Some posts by Henry Farrell on "left neoliberalism" and "theory of politics" (1, 2, 3) provoked quite a huge response, which I will not try to catalog. (I will however point to a useful older post by Ben Alpers on the term "neoliberalism", and to Timothy Burke's reaction.) I tried to explain, in the comments at Unfogged, what I thought Henry was trying to say, and for want of other material I'll repost that here, with a few modifications. By way of disclaimer, Henry is a friend and collaborator, and we've spent a lot of time talking about related issues, but what follows is in no way endorsed by him.
With that out of the way: What Henry means when he talks about "a theory of politics" is a theory about how political change (or stasis) happens, not about what political ends are desirable, or just, or legitimate, which is much of what I take "political theory" to be. "What are the processes and mechanisms by which political change happens?" is, at least in part, a separate question from "What would a good polity look like?", and Henry is talking about the former, not the latter. Of course the answer to the first question will tend to be context-dependent, so specialize it to "in contemporary representative democracies", or even "America today" if you like.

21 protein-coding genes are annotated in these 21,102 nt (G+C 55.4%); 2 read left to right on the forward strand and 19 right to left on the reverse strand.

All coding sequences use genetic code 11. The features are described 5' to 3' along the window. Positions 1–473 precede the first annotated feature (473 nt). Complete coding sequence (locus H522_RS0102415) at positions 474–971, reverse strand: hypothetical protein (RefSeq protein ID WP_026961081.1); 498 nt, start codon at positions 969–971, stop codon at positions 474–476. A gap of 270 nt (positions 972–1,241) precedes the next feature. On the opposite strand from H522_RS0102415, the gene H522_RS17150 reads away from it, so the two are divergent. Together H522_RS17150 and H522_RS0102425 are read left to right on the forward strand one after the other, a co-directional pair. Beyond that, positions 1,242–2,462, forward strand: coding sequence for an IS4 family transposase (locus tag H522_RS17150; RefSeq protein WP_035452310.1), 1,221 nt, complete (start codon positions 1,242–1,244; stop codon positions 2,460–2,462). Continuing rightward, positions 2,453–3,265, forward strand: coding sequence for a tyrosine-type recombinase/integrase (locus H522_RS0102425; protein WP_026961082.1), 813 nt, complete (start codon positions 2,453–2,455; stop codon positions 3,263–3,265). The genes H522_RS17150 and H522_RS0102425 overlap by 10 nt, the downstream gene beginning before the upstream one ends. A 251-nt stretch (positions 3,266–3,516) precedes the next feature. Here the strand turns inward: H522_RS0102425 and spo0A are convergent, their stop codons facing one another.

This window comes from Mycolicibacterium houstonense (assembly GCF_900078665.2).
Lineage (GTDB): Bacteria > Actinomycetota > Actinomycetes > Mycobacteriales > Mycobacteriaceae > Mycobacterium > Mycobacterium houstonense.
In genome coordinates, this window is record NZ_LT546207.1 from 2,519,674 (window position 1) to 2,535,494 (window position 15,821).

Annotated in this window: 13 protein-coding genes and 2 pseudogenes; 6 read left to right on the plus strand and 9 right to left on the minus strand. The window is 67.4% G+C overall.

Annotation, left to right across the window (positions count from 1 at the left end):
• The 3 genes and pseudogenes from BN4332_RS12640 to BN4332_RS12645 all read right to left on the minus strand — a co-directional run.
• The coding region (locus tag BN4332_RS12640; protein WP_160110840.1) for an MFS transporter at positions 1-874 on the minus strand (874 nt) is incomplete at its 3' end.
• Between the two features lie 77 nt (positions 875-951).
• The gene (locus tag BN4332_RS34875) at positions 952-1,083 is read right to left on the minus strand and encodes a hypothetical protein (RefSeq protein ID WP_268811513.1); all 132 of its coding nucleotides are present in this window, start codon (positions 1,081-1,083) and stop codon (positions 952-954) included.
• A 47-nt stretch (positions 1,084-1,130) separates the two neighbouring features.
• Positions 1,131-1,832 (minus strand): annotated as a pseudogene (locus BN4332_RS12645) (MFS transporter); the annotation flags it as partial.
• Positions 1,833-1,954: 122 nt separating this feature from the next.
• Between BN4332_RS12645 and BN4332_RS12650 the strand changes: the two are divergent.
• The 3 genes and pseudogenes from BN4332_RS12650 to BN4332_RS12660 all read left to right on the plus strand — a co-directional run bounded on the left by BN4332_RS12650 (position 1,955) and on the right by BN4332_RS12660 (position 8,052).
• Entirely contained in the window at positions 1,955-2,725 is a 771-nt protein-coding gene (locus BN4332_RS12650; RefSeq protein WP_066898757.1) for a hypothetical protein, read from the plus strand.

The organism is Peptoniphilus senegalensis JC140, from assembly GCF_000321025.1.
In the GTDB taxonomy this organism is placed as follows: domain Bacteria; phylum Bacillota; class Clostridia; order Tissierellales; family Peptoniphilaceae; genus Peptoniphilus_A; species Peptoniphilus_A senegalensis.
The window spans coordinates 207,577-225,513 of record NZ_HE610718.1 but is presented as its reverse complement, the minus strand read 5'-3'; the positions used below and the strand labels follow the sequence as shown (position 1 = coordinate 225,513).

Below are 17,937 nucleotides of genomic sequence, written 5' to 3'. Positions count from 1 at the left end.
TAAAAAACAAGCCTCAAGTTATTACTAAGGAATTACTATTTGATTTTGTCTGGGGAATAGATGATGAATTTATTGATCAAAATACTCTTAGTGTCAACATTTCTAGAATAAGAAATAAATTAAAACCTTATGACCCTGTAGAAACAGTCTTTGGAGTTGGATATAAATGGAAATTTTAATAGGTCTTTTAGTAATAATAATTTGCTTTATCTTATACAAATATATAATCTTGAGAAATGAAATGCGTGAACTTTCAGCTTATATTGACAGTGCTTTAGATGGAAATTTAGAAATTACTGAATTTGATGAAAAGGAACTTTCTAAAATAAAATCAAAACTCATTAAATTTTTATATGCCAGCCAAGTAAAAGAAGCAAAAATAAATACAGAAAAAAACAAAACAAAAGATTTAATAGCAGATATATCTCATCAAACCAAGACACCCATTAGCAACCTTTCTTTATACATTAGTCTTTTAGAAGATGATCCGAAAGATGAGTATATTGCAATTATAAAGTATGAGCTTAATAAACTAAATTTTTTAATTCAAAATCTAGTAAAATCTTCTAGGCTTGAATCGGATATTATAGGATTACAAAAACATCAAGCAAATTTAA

The first importance of such a theory is instrumental: if you want to have policies that look like X, a good theory of politics would help you figure out how to achieve X-shaped policies. But the second importance is that the theory might change your evaluation of policies, because it would change your understanding of their effects. The U.S. tax deduction for mortgage interest is arguably economically inefficient, since it promotes buying housing over renting, for no very clear economic rationale. But in so doing it (along with massive government intervention in forming and sustaining the mortgage market, building roads, using zoning to limit the construction of rental property, etc.) helps create a large group of people who are, or think of themselves as, property owners, possessors of substantial capital assets and so with a stake in the system*. If the deduction were, for instance, means-tested, it would not be nearly so effective politically.